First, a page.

The small (187ml) bottle retails for $6.99 and the regular size bottle retails for $14.

What else did I learn about Prosecco.....
  • Riondo Prosecco founded National Prosecco Day this year (2016)
  • It can only be produced in the Veneto and Friuli Venezia Giulia regions of Italy
  • It is made with 85% Glera grape. Other grapes used for the 15% are Verdiso, Bianchetta Trevigiana, Perera, Glera Lunga, Chardonnay, Pinot Bianco and Pinot Grigio
  • In 2009 to stop imitators from using the Prosecco designation the Italian government officially changed the name of the grape from Prosecco to Glera
  • Versions of Prosecco can be made Sparkling (Spumante) Semi-Sparkling (Frizzante) and still (Tranquillo)
  • There is a range of sweetness to Prosecco with Brut being the driest and Demi-Sec the sweetest
  • Prosecco should be enjoyed young and fresh

Saturday, September 17, 2016

HELP! Suggest a Book Title

Help!  I need a book title.

Many of  you know I've been working on a book and the title was going to be "Hudson Valley Uncorked!".  Well, the publisher who contracted with me to write the book has fell on hard times.

Monday I received a message from him that his wife suddenly became very ill. My thoughts and prayers go out to him.  And if you could say a prayer for them too, I'm sure that will help.

However, he said he can't work on my book until the earliest now 1st quarter of 2017. I was very disappointed as the work is done.  All it needs is a good edit.

I asked him to relinquish the rights to the book and give it to me to self publish. He agreed, since it is pretty much ready to go out.

Now I need to come up with a new title of the book.  The title can not use the words Uncork or Uncorked.

Please go over to my facebook page and suggest a title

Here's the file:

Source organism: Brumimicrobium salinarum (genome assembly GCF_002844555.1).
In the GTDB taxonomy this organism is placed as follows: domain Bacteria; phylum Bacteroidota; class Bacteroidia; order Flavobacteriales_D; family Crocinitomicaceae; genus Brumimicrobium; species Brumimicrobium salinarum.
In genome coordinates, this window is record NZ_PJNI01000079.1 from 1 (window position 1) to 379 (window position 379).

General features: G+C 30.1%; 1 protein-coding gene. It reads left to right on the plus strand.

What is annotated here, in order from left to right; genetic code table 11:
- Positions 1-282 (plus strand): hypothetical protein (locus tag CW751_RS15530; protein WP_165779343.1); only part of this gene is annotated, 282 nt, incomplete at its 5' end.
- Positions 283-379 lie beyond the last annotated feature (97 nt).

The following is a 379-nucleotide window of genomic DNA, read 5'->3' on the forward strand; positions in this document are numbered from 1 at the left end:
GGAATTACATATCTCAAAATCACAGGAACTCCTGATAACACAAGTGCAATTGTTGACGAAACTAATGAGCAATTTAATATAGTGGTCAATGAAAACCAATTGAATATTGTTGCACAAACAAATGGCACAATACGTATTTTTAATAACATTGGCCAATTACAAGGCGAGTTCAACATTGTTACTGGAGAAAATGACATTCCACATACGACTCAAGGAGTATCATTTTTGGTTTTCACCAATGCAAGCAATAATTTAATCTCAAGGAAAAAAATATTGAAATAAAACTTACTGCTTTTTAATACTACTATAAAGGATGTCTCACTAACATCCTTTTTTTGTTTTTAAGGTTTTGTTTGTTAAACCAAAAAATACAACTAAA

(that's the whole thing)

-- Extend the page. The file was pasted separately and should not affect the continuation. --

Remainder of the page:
The winning title will get a free copy of the book when it is published.


Tuesday, September 13, 2016

Results of the 2016 Hudson Valley Wine & Spirits Competition

Saturday September 10, The Hudson Valley Wine & Spirits Competition was held at the Hudson Valley Wine Festival in Rhinebeck, New York.

I run this competition every year and it warms my heart when I hear the judges talk and comment to me on how the quality of the wine produced in the area has grown. 

I am really excited because this year the competition results shows the younger generation of winemakers rising to the top. There was some outstanding wine judged and we had quite the taste off to decide the best of the best. 

I am so thankful for the wonderful judges and  killer back room staff I had ths year..  I am the luckiest wine goddess around to have such wonderful childhood friends who came and worked the back room this year.  It was the smoothest run competition yet. 

The judges who come from as far away as South Jersey to judge the competition and to witness the great quality of wine produced in the Hudson Valley.

This years judges were: Bob Brink, Fine Wines Manager, Arlington Wine & Liquor; Christopher Matthews, Wine & Spirits Columnist for New York Law Journal Magazine; Ned Towle, Director, Westchester Wine School; Tom Edwards, Fox & Hound Wines; Dr. Evan Goldfisher, George Drivas, Sage Restaurant & Lounge, Dana H Lee, Certified Specialist of Wine; Chris Gerling, Extension Associate for Enology for New York State; John Hudleson, Assistant Professor of Global Wine Studies at Central Washington University; Diane Letulle, Wine Dine Go; Lori Budd, Dracaena Wines; Paul Tonacci, Vinedrea Wines, Gary Pavlis,  County Agricultural & Resource Management, Rutgers Cooperative Extension of Atlantic City and Frank Aquilino, American Wine Society President.

And the winners are:  drum roll please............